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Virginia Bus Accident Proves That Fatigued Commercial Drivers Can Kill

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While 37-year-old Kin Yiu Cheung, the driver in last month’s fatal Virginia bus accident, has been charged with four counts of felony involuntary manslaughter, many safety advocates are wondering who is more to blame, the bus driver or the discount bus industry in which Cheung worked.

According to many experts in the industry, the way low-cost bus services operate often leads to dangerously tired bus drivers. In the Bowling Green, VA, bus accident, Cheung tried to stay awake with caffeine and chats on his cell phone, but still couldn’t manage to stay awake at the end of an overnight seven-hour shift. In another bus accident that took place earlier this spring, a different driver is also facing criticism that he was fatigued when the bus ran off of the road, killing 15 passengers.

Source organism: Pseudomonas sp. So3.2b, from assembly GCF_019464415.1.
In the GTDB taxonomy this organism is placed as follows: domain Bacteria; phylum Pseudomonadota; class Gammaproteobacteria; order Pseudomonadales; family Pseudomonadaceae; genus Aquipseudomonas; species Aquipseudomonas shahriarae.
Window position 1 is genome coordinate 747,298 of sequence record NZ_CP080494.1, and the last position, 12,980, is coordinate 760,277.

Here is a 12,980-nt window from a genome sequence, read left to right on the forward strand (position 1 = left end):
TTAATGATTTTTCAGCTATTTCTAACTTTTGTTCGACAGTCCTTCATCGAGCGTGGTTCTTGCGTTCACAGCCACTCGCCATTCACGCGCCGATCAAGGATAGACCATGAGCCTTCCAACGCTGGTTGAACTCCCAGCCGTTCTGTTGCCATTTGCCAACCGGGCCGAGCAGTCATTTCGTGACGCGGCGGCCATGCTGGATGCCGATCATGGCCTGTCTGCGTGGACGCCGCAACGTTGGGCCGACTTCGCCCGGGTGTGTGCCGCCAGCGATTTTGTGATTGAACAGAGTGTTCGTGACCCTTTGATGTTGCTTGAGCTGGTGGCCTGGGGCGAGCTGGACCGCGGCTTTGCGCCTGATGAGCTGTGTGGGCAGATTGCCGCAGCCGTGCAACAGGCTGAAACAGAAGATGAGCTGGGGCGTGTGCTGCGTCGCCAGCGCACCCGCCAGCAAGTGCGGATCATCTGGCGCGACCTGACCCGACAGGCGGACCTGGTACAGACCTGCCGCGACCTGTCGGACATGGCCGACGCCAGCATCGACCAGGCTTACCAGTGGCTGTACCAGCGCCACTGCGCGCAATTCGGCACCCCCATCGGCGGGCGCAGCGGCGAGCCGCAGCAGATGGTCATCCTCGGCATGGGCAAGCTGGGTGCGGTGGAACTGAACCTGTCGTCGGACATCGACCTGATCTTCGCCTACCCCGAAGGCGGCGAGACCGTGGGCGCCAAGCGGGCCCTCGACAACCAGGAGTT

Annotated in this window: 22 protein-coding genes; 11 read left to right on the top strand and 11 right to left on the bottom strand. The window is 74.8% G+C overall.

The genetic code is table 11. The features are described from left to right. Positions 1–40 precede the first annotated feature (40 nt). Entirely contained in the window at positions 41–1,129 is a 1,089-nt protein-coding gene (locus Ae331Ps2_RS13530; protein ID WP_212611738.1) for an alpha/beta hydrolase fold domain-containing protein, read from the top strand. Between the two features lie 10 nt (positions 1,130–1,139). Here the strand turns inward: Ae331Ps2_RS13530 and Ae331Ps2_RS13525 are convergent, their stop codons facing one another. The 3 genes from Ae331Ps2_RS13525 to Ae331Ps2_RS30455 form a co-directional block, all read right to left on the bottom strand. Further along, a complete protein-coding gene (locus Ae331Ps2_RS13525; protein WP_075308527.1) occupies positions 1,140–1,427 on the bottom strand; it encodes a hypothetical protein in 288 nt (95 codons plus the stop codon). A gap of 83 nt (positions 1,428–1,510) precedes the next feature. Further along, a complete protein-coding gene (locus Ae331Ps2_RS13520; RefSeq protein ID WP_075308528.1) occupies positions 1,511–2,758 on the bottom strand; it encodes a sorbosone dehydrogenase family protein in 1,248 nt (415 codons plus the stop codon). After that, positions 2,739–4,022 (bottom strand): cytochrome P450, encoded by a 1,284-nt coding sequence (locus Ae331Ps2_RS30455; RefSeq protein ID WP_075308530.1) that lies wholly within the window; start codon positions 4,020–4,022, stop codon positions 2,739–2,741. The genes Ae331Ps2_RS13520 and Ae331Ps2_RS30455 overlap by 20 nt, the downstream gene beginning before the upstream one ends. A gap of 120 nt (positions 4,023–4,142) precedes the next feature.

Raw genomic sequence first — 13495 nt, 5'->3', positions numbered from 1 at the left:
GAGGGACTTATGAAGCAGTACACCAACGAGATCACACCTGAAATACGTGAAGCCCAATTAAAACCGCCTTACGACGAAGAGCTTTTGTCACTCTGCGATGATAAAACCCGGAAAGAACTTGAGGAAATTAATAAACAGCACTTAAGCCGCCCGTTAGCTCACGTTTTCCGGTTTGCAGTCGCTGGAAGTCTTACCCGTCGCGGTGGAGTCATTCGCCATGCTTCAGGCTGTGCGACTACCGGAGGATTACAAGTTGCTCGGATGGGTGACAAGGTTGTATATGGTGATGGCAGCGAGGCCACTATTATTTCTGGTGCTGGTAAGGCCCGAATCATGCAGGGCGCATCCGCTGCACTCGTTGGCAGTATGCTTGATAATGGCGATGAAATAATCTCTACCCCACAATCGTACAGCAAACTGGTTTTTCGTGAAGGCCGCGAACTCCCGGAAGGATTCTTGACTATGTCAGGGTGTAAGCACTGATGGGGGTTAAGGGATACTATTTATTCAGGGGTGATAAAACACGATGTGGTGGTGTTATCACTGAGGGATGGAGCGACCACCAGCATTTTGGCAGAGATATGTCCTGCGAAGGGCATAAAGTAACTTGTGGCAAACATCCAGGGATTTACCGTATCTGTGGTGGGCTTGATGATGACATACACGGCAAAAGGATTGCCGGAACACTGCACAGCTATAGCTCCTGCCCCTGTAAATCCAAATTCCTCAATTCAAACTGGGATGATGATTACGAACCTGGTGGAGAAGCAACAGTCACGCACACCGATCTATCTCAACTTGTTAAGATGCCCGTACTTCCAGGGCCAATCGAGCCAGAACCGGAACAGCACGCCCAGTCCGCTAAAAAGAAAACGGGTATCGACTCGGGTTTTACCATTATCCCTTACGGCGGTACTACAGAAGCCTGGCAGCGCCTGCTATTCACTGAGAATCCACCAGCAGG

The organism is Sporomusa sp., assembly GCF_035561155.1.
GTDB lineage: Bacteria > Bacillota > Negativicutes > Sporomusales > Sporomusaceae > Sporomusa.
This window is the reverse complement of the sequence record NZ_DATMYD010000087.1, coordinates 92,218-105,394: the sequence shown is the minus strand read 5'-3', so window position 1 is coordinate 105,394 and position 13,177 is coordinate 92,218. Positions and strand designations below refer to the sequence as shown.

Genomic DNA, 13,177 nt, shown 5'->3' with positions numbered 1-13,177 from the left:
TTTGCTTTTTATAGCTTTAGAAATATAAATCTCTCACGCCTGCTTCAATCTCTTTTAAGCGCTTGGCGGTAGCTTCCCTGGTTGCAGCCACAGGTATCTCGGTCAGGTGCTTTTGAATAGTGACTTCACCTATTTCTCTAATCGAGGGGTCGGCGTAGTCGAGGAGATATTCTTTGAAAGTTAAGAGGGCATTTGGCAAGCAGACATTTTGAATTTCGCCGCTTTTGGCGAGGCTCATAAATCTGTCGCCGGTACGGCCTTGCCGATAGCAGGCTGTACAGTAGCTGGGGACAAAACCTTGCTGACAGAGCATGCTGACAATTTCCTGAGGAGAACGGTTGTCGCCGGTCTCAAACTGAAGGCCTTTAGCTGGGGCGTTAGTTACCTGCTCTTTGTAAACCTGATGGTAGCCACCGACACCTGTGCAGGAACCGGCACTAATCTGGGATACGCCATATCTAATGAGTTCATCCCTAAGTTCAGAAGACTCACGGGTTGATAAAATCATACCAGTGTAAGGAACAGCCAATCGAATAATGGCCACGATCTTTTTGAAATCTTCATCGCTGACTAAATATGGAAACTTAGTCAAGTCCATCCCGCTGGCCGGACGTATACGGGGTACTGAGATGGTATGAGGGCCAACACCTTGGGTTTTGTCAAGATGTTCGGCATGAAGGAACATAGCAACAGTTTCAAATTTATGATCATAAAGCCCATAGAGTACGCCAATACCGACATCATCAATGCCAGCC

All in all, authorities believe that between 13 and 31 percent of commercial vehicle accidents are caused by fatigue.

What can we do to fix the problem? Many believe that federal safety regulations should be tightened and more strictly enforced. Others think that bus companies have to step up and change their operations to prevent future accidents. Currently, many bus drivers work multiple jobs to get by, and some drivers are called to a long job with less than an hour’s notice.

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